One other observation I have made in relation highly reliable and resilient organisations, particularly reserved to the armed forces and emergency services, is the absence of ‘on-the-job’ safety related assessments, such as behaviour safety observations, task assessments, hazard assessments, safety checklists etc. If these safety practices and tools were used in the military context it would demonstrate that the leader, or the person involved in the task lacks the ability to recognise the issues and make a timely decision. This approach would also demonstrate a lack of trust in the capability of the team, but also the techniques and procedures. Therefore, the safety practices and tools used today do have the ability inadvertently foster disengagement not only from the leader, but also from the techniques and procedures to which they the very fabric of. From my own experiences in the military I conclude that through the course of training, rehearsals, and operational experience that the hazards and threats are understood and expected, and I was provided the necessary skills and experience to recognise them and vary my methods in order to ensure success. The old military adage of ‘improvise, adapt and overcome’ was always relevant and meaningful to success. The military approach is very much about people being the source of the solution and success, not the source of the problem and failure.
The approach that has been used by the military for at least the last century, and definitely the philosophy which is very much aligned to the Safety II approach, could be learned from and transferred into civilian workplaces. It is a possibility that any organisation that has an element of risk in which a fatality may occur can, or should, aspire to operate as a high performing and highly reliable organisation. This can only be achieved when leaders and workers, appropriate to role and experience, have the ability to make decisions more instinctively, and be allowed to vary techniques and procedures to ensure a successful outcome. To achieve this, organisations need to provide leaders and workers professional experience and training which is supported by developing a high level of competency and proficiency in the fundamental areas of techniques and procedures relevant to their profession. It has to be recognised that a leader or work may lack experience, not just because of their age or time in the workforce, but also experience which has not been gained in a controlled environment which allows mistakes to be made and learned from. Habitual training, repetitious in fact, encourages mistakes to be made and allows examination of the analysis and decision making process. Controlled environments are also beneficial in building trust and relationships within the teams; another factor for success.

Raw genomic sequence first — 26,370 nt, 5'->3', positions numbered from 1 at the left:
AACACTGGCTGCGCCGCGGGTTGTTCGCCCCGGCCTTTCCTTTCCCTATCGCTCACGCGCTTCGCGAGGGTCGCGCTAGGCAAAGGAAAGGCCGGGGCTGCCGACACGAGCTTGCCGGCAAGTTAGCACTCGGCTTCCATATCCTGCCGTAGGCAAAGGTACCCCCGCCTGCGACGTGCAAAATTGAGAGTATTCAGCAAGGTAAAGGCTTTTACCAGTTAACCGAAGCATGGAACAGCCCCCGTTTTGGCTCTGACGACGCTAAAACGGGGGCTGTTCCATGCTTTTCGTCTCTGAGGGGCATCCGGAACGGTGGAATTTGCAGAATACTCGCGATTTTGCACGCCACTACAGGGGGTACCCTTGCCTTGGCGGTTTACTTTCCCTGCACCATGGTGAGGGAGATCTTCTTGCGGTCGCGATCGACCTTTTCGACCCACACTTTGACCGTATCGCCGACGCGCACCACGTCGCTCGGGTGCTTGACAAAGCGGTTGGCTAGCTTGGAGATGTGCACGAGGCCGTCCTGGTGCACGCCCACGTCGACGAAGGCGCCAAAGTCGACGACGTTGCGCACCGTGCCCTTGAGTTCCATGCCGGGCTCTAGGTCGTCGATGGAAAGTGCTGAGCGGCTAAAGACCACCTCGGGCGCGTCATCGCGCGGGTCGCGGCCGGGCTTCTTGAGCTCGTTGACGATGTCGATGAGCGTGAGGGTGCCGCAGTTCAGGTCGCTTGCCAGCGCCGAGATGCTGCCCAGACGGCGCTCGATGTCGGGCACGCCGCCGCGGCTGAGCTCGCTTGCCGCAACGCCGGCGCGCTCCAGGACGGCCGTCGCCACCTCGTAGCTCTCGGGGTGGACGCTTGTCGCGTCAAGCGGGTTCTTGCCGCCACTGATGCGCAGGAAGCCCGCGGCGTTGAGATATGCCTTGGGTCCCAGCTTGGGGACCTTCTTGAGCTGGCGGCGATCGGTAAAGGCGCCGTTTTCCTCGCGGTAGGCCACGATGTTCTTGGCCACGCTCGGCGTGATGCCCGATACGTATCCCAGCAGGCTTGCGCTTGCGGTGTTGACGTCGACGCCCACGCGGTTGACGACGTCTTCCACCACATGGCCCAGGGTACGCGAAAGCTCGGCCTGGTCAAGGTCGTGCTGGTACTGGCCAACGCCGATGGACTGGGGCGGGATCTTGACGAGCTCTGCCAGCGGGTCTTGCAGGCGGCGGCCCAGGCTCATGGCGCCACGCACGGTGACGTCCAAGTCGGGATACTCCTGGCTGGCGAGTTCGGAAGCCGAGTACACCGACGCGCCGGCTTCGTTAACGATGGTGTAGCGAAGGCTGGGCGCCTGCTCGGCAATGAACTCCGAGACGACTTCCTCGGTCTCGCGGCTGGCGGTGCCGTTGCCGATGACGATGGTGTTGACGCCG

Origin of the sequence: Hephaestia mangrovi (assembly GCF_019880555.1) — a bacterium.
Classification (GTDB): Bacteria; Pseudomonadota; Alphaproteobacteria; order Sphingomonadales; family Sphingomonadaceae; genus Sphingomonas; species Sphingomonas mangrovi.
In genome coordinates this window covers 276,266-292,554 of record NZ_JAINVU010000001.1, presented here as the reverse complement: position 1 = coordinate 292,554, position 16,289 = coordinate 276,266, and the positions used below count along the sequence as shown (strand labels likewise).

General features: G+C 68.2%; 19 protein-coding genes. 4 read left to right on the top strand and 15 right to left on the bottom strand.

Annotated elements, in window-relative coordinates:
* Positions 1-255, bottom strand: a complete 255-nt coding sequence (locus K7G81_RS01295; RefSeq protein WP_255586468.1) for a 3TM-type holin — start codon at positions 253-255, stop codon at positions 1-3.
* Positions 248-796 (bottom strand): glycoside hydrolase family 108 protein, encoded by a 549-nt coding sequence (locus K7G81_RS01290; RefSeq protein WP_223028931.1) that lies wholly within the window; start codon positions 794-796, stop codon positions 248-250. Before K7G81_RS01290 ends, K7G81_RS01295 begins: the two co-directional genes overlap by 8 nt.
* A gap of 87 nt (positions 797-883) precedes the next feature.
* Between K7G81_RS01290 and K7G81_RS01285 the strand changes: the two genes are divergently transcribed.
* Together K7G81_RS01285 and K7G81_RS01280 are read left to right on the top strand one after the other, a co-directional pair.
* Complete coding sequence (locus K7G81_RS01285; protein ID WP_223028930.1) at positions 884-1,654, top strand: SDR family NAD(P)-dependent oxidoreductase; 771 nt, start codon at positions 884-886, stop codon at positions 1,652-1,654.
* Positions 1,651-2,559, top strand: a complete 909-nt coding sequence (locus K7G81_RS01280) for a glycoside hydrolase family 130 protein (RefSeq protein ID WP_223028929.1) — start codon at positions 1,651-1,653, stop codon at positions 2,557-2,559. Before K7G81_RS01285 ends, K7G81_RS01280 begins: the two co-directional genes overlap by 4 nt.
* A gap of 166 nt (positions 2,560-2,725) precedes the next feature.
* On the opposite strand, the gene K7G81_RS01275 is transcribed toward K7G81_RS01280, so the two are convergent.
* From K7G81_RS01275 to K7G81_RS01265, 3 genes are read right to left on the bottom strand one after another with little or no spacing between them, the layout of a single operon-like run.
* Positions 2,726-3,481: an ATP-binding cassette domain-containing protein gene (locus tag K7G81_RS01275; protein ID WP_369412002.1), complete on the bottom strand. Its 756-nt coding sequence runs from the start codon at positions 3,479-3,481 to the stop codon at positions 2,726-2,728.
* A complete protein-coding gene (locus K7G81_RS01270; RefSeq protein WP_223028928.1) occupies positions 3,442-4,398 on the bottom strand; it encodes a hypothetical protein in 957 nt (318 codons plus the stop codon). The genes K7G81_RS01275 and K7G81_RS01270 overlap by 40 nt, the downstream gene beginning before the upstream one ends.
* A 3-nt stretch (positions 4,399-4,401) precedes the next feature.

Finally, having workers involved in the detailed analysis phase in some way or another is critical for good, quick decision making. The use of quick decision exercises is an approach that could be adopted easily, but should be sequenced with rehearsals to better support outcomes.
Is there a place in today’s working environment to be able to establish controlled environments which allow mistakes to be made and better the decision making process by workers, especially supervisors?
Do you think the military approaches to decision making in an operational environment could be employed to create a safe workplace?
Thanks to Kelvin Genn and Daniel Hummerdal for supporting me in getting this series of posts written and getting the information out of my head and to the reader.
 US Army (2011) p. 117
 Dekker (2011) p. 96